Here’s a funny story: back in the late 90s, Struthers successfully defended Tyrone Edwards, who was charged with one count of first-degree murder and three counts of attempted murder relating to a shooting at Caribana in 1996. The specific details of the confrontation are a little convoluted, but Edwards fired seven bullets, with a pause between the third and fourth shots, and Struthers made the case that he acted in self-defence. 

Struthers recalls that the jury wanted to know whether they could view each burst of bullets as a separate event: would they be allowed to determine that the first set of shots constituted self-defence but the latter set didn’t, “or if there’s a pause in the situation and the guy’s obviously no longer a threat, then can we convict him based on the remaining shots?”

The judge told the jury they couldn’t divide it up. And it was the same judge, Edward Then, who’s now presiding in the Forcillo trial.

Why did Justice Then tell the jury they had to regard it as a single transaction?

“Many people compare self-defence to being underwater running out of breath,” Struthers says – that is, the reaction is instinctual and not necessarily a conscious choice.

The judge adopted this view, telling the jury – as Struthers remembers it – that they could analyze only Edwards’s state of mind when the situation began. “You can’t say he was able, after two seconds of shots, to reconsider, apprise the entire situation, then figure out, ‘I don’t really need to fire any more.’ If he was panicking in self-defence, then it’s a global situation.”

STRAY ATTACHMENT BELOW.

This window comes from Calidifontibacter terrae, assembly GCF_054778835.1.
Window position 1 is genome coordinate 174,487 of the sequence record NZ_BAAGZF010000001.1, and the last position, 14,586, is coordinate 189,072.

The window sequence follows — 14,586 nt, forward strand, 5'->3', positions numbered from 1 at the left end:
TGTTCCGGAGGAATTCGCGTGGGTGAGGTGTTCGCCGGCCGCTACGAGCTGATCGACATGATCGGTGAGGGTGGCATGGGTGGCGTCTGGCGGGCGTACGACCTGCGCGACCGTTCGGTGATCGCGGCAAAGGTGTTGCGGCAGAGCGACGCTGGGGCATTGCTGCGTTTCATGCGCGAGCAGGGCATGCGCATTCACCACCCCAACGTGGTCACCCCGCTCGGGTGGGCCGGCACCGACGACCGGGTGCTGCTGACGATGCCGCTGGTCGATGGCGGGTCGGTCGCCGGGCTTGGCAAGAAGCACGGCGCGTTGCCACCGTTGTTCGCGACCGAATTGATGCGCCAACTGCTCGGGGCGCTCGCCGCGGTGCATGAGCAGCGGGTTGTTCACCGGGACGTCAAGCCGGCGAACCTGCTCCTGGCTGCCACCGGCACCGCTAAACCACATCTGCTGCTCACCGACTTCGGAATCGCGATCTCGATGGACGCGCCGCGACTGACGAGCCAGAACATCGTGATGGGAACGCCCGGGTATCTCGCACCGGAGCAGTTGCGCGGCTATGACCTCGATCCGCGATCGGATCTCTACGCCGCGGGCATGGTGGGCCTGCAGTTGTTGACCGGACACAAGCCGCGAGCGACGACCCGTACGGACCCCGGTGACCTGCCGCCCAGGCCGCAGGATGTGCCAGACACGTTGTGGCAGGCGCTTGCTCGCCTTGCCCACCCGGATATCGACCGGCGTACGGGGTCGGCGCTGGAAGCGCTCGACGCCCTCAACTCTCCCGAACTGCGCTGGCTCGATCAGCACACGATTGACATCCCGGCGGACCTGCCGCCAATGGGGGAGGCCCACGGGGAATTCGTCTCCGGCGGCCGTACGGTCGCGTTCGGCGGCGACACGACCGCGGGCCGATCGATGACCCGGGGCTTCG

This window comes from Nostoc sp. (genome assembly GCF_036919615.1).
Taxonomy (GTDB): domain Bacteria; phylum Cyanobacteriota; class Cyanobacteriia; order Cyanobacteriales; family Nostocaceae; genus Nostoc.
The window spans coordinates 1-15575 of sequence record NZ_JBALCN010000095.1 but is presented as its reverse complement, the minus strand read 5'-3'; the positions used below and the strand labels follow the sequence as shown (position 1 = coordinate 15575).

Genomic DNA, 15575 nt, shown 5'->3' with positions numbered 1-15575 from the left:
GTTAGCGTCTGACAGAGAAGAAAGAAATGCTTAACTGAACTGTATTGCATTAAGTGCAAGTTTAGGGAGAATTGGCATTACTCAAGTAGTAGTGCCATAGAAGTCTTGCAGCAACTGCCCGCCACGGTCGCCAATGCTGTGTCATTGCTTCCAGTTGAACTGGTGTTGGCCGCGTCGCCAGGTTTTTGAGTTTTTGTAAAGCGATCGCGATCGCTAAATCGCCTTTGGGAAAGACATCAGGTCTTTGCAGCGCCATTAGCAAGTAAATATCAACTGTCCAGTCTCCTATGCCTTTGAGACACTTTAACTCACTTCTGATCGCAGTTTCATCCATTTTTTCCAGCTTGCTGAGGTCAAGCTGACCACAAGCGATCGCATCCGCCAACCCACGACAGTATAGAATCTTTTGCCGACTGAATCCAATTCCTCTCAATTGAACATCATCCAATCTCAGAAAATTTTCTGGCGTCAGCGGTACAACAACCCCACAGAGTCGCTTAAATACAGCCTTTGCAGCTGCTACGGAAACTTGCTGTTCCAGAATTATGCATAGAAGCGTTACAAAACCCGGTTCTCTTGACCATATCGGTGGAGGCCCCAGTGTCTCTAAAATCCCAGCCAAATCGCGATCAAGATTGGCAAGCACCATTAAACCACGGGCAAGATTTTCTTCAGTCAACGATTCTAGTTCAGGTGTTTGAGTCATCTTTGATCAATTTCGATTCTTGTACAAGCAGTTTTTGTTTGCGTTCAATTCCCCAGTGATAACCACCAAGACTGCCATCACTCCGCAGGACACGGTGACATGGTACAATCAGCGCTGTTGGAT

That’s unfortunate for the Crown. But what if the circumstances are different enough that Then decides Forcillo’s charges do merit separate sets of analysis? How can you be charged with attempting to murder someone that you’ve already killed?

“Well, you can attempt to commit something that’s impossible,” explains constitutional, criminal and civil rights lawyer Clayton Ruby. “You can attempt to kill a dead body. Just as you can attempt to steal an umbrella that’s already your own.” 

Wasn’t that a Seinfeld episode?

To convict someone of attempted murder, Ruby says, “you have to prove exactly the same mental ingredients as for murder, but you don’t prove the fact that someone died as a result.” 

He should know: he represented Sam Ancio, the former reeve of Midland, Ontario, in the 1984 Supreme Court case that decided as much. (Previously, an accused didn’t have to specifically intend to kill someone to be convicted of attempted murder.)

So if Forcillo – unaware he had already fatally struck Yatim – meant to kill him with the second round of shots, that would be enough for attempted murder?

If it wasn’t in self-defence, yeah. That seems to be what the Crown is thinking.

And the jury could convict Forcillo of one charge or the other, or both, or neither?

Or manslaughter.

But he hasn’t been charged with manslaughter.

Manslaughter is a lesser offence included in murder, and a jury can reach that verdict instead. Per the Criminal Code, “Culpable homicide that otherwise would be murder may be reduced to manslaughter if the person who committed it did so in the heat of passion caused by sudden provocation.”

In the Forcillo case, Struthers thinks that’s “probably the likely outcome.” | @goldsbie